Something central to the philosophy we communicate to our clients at Patent Mentors is how to develop an “Inventor’s Mindset.” Developing this mindset allows many people with a talent for inventing to see opportunities all around them, almost to the point of compulsive behavior. This can quickly become an obstacle to success, however, if your inventions multiply too much. In that case, developing a few profitable products can jeopardized by divided focus, lack of resources, or any one of a number of problems that come from doing too many projects at once. In fact, one of the questions we most frequently hear from aspiring product developers is “how do we know what to focus on?” While there is no perfect answer to this, and prioritization will always be a challenge, here are some basic guidelines to consider.
Consider the Field
- Is your invention in a field that you know well? If not you are much less likely to be able to spot flaws that could prevent its acceptance.
- Do you have sourcing or manufacturing knowledge related to your invention? If not you will have extra challenges refining the design, estimating costs, developing a business plan or licensing your patent.
Consider the Resources
- Is your invention something you can potentially develop and take to market using your own resources? If not, this may not be a reason to de-prioritize, however it makes your invention much more of a lottery ticket rather than something you have a fairly large degree of control over
- How big is the potential market?
- Are there entrenched competitors? If your invention is for a variation of an existing product, you will likely have greater competition and if your product created its own unique category.
Consider the Numbers
- How easily can you test market your product?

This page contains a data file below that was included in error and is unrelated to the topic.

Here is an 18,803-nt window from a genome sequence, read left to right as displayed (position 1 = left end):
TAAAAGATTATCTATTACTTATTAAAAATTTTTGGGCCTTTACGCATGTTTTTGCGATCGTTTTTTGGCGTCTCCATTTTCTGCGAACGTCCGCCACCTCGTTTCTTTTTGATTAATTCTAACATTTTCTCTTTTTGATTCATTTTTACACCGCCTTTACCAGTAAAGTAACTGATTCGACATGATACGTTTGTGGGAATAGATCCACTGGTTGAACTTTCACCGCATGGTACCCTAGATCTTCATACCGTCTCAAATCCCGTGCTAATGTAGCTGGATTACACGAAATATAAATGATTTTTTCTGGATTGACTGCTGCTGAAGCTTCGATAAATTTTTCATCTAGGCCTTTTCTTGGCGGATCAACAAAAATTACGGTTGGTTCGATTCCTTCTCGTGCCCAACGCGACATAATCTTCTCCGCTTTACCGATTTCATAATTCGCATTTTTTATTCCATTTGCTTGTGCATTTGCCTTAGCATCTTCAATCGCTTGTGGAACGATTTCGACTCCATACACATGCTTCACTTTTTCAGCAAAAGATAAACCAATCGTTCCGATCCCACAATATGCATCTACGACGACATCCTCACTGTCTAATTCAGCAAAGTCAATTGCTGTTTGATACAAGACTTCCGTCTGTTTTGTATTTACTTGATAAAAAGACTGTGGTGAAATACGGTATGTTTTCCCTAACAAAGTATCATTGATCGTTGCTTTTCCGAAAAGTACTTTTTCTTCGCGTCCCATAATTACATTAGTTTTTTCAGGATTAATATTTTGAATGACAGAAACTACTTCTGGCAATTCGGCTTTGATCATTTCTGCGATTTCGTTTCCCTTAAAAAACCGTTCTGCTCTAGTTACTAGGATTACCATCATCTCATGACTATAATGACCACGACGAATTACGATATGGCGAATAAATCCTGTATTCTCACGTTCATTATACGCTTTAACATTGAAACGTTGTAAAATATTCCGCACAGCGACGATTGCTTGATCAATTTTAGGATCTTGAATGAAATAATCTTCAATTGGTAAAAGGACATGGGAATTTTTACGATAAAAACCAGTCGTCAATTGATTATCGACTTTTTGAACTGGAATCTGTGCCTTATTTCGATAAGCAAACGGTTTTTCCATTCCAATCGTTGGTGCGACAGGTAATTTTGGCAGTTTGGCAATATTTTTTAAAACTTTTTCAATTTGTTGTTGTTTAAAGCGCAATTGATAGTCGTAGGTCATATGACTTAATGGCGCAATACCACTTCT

- Have there been other similar products that failed? Do you know why and do you have strong evidence that you may be able to succeed where others have failed?
- How many other products do you already have in process?
Consider the Commitment
- Is this your first invention? Many people over-commit to their early inventions before they develop the market experience to judge whether an idea is worth pursuing, and just as importantly, how much time, money and effort is justified by the idea.
- How far can you proceed and how much can you invest without reasonable assurance that you will receive a patent? For example, if you are developing a product based on an expired patent, you may be able to proceed without delay, however if you will require a patent, then you may be better off prioritizing the patent application and then working on other ideas during the time you will be waiting for feedback on your patent application?
While these are a small sample of considerations, they should give you a sense of how to love your inventions without over-committing to them. At Patent Mentors, a rational, pragmatic mindset is what we try to help our clients develop.